The Denver Nuggets are one of the hottest teams in the NBA at the moment and are led by reigning two-time Most Valuable Player winner Nikola Jokic. Jokic has been crucial to the team’s success and is putting up comparable numbers to each of his two previous MVP seasons. Despite that, he faces an uphill battle to win a third straight MVP.
There are a number of factors at play here, but perhaps the strongest is NBA history itself. Only four players have ever won three straight MVPs, and Jokic winning a third would send a strong message about his place in history. Jokic, even in year number eight, is already a historic player who is putting up unprecedented numbers.
However, voting for him again would put him in the same company as Bill Russell, Wilt Chamberlain, and Larry Bird. Meanwhile, Michael Jordan, Kareem Abdul-Jabbar, Tim Duncan, and LeBron James, who are widely considered to be among the greatest players ever, have only ever won two in a row.
Jokic will no doubt be an all-time great player. However, given many NBA fans’ seeming ambivalence toward Jokic, they may scoff at the notion of him winning more consecutive MVPs than those greats. In fact, many questioned why he was chosen over other candidates each of the last two seasons.
Jokic has plenty of competition for the award.
With the dramatic increase in talent in the NBA, it’s a fair question. That isn’t to say that Jokic wasn’t deserving, but with players like Jayson Tatum, Giannis Antetokounmpo, Luka Doncic, and Joel Embiid all putting up incredible, MVP-caliber numbers this season, it’s getting harder and harder to determine who’s really most valuable. Jokic’s numbers are equally impressive, and while one could argue that bolsters his case, others may take the field over him.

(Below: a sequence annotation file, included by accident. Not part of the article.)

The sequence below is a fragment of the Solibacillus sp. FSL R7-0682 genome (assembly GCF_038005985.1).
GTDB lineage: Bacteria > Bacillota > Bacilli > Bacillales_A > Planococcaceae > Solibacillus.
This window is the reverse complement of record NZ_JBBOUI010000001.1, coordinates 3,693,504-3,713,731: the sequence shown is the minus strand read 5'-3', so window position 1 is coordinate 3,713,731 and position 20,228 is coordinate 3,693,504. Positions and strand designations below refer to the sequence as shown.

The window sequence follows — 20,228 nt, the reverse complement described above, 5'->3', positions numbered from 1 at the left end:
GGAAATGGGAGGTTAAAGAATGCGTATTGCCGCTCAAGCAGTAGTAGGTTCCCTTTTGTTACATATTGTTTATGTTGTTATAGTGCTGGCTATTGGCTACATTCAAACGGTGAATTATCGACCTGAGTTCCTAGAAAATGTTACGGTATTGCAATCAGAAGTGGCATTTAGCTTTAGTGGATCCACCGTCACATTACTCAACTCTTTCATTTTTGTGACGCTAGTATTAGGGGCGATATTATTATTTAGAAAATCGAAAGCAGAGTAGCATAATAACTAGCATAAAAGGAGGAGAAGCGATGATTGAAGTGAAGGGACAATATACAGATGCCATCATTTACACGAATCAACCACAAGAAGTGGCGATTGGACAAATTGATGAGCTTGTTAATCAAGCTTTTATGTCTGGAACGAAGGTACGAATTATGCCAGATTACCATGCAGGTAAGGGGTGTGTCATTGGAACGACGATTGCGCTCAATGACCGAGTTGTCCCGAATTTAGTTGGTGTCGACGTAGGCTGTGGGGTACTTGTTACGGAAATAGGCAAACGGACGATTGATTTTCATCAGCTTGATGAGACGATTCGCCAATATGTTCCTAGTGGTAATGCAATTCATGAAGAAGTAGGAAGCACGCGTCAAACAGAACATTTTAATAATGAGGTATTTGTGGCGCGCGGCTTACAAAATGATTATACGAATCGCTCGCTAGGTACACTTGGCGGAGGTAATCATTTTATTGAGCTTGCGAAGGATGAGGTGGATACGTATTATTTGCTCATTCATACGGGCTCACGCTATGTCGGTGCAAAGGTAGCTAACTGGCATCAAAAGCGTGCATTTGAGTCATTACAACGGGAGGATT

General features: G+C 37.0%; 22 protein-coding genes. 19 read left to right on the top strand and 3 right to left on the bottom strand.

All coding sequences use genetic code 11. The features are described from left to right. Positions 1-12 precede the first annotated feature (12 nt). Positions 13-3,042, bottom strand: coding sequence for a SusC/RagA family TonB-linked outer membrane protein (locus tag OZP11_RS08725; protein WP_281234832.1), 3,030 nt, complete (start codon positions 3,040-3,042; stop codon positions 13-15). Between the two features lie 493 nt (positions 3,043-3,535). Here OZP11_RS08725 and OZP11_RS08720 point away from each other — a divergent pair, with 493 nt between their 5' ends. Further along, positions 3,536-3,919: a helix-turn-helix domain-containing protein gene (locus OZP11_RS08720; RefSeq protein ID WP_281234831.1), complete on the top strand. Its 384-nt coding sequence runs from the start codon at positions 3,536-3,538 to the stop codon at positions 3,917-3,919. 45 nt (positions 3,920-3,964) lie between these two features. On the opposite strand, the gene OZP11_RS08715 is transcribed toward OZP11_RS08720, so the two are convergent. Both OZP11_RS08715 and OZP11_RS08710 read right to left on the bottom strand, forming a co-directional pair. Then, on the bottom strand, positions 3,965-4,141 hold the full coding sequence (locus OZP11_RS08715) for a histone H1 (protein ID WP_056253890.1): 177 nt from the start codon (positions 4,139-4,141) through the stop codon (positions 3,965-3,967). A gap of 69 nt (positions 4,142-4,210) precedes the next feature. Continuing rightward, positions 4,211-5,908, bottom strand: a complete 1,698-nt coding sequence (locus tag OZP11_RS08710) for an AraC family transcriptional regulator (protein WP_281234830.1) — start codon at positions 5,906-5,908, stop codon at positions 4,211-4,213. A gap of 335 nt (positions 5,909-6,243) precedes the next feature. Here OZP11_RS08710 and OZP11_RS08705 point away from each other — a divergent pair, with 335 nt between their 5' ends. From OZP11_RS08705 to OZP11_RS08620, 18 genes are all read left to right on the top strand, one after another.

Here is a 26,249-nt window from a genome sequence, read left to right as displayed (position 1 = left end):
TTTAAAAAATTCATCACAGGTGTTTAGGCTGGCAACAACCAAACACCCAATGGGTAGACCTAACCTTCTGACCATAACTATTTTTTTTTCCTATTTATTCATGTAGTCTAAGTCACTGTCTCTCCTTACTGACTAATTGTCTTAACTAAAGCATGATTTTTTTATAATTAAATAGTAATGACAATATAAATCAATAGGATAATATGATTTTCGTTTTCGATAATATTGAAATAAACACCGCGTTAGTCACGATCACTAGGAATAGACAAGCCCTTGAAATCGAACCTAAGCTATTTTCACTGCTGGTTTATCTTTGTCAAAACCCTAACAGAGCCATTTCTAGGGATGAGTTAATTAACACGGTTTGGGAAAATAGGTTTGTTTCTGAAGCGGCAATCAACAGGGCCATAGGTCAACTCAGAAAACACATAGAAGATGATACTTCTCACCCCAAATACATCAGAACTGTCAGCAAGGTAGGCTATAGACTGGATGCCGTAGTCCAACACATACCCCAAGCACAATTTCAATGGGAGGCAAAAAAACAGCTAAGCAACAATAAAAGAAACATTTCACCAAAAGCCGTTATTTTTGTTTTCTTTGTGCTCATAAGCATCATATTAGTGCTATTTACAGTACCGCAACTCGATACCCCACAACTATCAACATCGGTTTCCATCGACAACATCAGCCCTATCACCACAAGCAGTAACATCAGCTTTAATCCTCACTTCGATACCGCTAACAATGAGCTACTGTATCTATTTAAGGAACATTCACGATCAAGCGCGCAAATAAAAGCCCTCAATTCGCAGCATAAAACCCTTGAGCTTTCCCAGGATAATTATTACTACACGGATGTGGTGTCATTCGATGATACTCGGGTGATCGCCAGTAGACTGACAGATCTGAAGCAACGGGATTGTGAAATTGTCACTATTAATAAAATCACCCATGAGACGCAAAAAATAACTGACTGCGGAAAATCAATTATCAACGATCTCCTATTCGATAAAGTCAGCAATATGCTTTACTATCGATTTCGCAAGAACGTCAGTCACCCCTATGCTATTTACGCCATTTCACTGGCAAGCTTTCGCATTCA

There’s also been a shifting of precedent. The MVP was generally thought of as the best player on the best team, but that rarely ever happened. Instead, it went to the best player on the best team, who also had the best story. Many NBA fans now agree that Steve Nash shouldn’t have won the MVP twice, while Derrick Rose’s MVP has also long been criticized. Still, both players were the best players on great teams and also had great stories.
The Nuggets may finish as the best or second-best team in the NBA, and Jokic’s amazing rise from being a second-round pick to one of the best players in the league is movie-worthy. Despite that, maybe voters have already applied the latter narrative when voting for him the last two seasons.
Meanwhile, Doncic has carried a mediocre roster to relevance while putting up huge numbers. Could voters latch on to his candidacy? What about Embiid, who has been a bridesmaid twice but never the bride? Narrative matters just as much as stats or team records, and that’s what remains a threat to Jokic’s MVP 3-peat.
Overall, historical precedent matters a lot in the MVP race, as does narrative. And, despite another brilliant season, Jokic could come up just short of winning his third MVP award through no fault of his own.